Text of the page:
Sunday, January 26, 2014


Rush (2013)
Biography, Drama, Sports, 123 minutes
Directed by Ron Howard
Starring Daniel Brühl, Chris Hemsworth, Olivia Wilde and Alexandra Maria Lara

I remember the marketing campaign for Rush, which claimed it was unmissable and full of thrills. While I thoroughly enjoyed the movie, it's definitely not as advertised.

It's actually better, but in a different way.

The movie performed badly at the US box office, making just $27 million. Formula One racing isn't very popular in North America, so it's not hard to see why audiences weren't anxious to see the movie in theaters.

The story focuses on the 1976 Formula One championship, which came down to a battle between two men:

James Hunt (Chris Hemsworth) was an English playboy more interested in pursuing the lifestyle of a superstar than devoting his life to his career. We see him drinking, smoking, and chasing beautiful women. He's carefree, controversial and irresponsible. In contrast, Austrian Niki Lauda (Daniel Brühl) will do anything to succeed. He takes care of his health, goes to bed early, and seemingly has more knowledge of how to get the best out of his car than his mechanics and the team owners.

An early scene shows how Hunt and Lauda first raced together in the lower Formula Three class. Lauda is forced off the track by Hunt and takes an instant dislike to him. Over a period of six or seven years, the rivalry intensifies. Success in Formula One racing depends on the competitiveness of the car as much as the ability of the driver. Lauda negotiates a deal to drive for one of the best teams, Ferrari. Hunt resorts to begging for a position with any team that will give him a car good enough to compete. He eventually signs with Hesketh.

You might think that a movie about car racing would be full of action, but director Ron Howard spends more time off the track than on it. He develops the plot by showing us the contrast between Hunt and Lauda. As well as character differences, they came from very different backgrounds. Hunt's family was rich and prepared to buy him a place on a team, but Lauda was disowned by his father after choosing racing over a more traditional career. We see Lauda succeeding on his own merit rather than being handed anything. While Hunt pursues any attractive woman who will spend the night with him, Lauda chooses a supportive woman who ended up being married to him until 1991.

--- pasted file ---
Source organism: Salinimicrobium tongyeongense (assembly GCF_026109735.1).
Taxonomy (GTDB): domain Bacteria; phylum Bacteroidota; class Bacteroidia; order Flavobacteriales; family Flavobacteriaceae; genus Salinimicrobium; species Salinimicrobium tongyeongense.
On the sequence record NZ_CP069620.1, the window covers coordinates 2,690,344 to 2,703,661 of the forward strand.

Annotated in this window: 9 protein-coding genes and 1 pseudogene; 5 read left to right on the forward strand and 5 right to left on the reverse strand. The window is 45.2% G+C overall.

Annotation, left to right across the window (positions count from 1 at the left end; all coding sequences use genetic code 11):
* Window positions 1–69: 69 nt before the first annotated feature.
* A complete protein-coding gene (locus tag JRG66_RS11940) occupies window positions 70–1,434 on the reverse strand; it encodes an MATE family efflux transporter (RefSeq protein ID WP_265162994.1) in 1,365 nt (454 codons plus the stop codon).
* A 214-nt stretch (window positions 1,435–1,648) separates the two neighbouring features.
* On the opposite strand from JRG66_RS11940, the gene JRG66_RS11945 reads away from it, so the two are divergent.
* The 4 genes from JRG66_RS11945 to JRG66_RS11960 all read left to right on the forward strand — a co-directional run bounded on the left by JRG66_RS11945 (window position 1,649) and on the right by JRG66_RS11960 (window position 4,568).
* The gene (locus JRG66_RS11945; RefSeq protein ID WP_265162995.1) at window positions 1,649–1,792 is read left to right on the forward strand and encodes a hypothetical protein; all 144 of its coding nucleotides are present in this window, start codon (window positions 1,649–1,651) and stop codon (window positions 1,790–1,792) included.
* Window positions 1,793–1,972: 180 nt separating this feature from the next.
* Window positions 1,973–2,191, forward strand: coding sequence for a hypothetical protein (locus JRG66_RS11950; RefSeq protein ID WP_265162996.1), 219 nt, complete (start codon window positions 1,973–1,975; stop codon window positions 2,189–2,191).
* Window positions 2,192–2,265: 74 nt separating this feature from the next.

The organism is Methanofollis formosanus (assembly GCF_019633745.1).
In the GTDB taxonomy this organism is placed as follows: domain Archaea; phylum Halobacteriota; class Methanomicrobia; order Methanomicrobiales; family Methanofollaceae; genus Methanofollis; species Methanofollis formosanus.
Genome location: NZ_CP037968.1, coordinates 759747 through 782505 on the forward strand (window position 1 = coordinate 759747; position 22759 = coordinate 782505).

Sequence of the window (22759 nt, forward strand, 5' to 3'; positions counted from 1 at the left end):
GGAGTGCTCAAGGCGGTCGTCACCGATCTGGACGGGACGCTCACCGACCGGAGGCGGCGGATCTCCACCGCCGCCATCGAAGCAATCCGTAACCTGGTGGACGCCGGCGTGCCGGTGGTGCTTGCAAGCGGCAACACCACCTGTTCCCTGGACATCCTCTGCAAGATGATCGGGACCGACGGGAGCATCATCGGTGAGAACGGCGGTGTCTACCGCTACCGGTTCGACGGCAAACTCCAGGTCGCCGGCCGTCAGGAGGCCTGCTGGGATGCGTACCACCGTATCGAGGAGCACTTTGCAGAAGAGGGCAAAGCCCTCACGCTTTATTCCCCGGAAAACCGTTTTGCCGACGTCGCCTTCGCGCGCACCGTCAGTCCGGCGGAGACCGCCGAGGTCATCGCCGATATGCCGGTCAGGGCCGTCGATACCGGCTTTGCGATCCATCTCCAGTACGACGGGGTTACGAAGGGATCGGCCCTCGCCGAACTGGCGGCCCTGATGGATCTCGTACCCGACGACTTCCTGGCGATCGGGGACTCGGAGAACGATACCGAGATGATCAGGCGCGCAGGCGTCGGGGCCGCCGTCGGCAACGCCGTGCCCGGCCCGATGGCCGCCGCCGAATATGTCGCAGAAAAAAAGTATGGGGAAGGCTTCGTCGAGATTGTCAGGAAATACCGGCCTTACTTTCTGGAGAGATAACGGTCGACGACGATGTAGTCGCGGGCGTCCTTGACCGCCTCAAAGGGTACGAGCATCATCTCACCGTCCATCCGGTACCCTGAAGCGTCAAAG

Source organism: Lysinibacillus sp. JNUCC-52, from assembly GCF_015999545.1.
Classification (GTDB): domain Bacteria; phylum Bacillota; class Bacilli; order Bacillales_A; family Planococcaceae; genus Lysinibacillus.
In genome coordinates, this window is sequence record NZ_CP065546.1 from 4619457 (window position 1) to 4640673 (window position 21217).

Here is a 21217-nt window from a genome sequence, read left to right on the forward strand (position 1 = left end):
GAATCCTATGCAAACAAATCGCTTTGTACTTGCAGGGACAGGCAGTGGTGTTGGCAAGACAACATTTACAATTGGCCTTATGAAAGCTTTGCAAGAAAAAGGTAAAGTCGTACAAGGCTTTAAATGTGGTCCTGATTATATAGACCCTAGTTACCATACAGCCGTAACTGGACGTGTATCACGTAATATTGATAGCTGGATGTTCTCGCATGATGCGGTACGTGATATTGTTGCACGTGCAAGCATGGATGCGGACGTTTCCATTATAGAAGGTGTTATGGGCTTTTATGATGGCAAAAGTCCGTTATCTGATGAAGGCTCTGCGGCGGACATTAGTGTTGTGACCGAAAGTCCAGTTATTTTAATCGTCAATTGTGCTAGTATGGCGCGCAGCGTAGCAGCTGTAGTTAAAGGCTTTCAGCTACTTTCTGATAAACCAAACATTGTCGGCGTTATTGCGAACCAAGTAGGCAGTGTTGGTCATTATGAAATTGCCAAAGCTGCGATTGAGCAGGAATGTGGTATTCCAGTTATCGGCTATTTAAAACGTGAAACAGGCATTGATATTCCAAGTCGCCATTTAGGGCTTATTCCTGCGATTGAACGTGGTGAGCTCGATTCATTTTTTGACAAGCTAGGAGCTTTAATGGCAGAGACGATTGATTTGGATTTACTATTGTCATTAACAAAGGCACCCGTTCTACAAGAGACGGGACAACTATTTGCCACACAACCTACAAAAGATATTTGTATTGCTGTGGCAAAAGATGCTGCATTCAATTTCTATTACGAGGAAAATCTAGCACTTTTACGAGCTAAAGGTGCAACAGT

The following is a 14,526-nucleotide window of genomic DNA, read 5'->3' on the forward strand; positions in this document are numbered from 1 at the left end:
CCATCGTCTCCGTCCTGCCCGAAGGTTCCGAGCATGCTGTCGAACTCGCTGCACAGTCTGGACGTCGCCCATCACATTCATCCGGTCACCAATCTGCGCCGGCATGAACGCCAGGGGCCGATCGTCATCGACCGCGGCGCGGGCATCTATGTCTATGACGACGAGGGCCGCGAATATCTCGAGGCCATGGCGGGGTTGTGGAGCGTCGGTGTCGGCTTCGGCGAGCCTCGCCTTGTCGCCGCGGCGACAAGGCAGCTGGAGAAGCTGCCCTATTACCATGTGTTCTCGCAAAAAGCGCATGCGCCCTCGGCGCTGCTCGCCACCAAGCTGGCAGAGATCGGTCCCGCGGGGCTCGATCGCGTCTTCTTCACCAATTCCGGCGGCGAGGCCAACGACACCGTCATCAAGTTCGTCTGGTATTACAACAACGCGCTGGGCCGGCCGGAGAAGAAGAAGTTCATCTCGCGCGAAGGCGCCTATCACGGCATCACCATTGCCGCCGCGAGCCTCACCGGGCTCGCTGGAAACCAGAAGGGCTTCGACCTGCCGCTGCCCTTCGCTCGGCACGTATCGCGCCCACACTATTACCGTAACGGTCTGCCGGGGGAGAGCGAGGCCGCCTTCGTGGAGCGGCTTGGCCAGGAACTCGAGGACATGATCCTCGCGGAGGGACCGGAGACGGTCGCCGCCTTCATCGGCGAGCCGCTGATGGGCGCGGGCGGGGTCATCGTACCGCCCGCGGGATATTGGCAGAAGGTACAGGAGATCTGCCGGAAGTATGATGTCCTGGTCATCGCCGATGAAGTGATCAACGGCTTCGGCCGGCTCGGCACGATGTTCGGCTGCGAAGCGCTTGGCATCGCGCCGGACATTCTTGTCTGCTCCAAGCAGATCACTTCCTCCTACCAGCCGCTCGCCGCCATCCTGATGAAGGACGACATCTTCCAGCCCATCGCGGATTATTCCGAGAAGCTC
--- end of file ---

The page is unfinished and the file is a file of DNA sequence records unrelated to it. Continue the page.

Formula One racing is a glamorous sport. In 2013, two drivers earned $27 million in salary alone. Sponsorship deals would vastly increase that sum. If you have ever watched a race, you'll have seen the celebrities in attendance, as well as a horde of beautiful women. The movie speculates that women like racing drivers because they are so close to death, and that makes them more alive than other men. It also helps that they are incredibly rich. An early voice-over informs us that of the 25 drivers in Formula One, two will probably die by the end of the season. Although that was true at the time, safety has improved enormously since the 1970s.

Will the movie work for you if you know nothing about Formula One? I grew up following the sport and still watch every race today. I have no interest in any other type of car racing. It's hard for me to imagine watching the movie without the knowledge I have gained over a lifetime, but I would think that the story has plenty to offer those who know nothing about the sport. It should work if you enjoy character studies. As for the acting, many think that Brühl should have received an Oscar nomination, while I have never seen Hemsworth deliver a better performance. The story is interesting and quite gripping. It felt as if only an hour had passed by the time that the credits rolled.

Writer Peter Morgan has given us some great stories set in the 1970s. He teamed up with Ron Howard for Frost/Nixon, which received international acclaim, while Tom Hooper's The Damned United does an excellent job of portraying English soccer.

If you are curious about seeing the film for the racing sequences, you might be disappointed. I would estimate that around 30 minutes is devoted to the actual races. Those sequences are done very well, and really give you an idea of what it might be like to drive a Formula One car. Howard also shows the dangers involved, and how a serious accident can occur in a split second. But there is a lot more to this movie than action sequences.

The Blu-ray delivers a spectacular presentation. Colors are vibrant, features are clear, and the audio is excellent when it needs to be. With ten deleted scenes and just over an hour of special features in total, the package offers plenty of insight into the making of the movie and Formula One in general.

Rated R for sexual content, nudity, language, some disturbing images and brief drug use.

Overall score 4/5

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  1. Good review Steve. Howard's never been a great director in my eyes, but he definitely shows signs of changing things up a bit here. He also does a very good job at making us like both of these characters, while also dislike them, at the same time. Makes the movie all the more thrilling to sit-through and see happen, even if you don't know the outcome of all the races.

    1. Thanks Dan. I do enjoy Apollo 13, but this was a refreshing movie. I'm lending it to a friend at work tomorrow.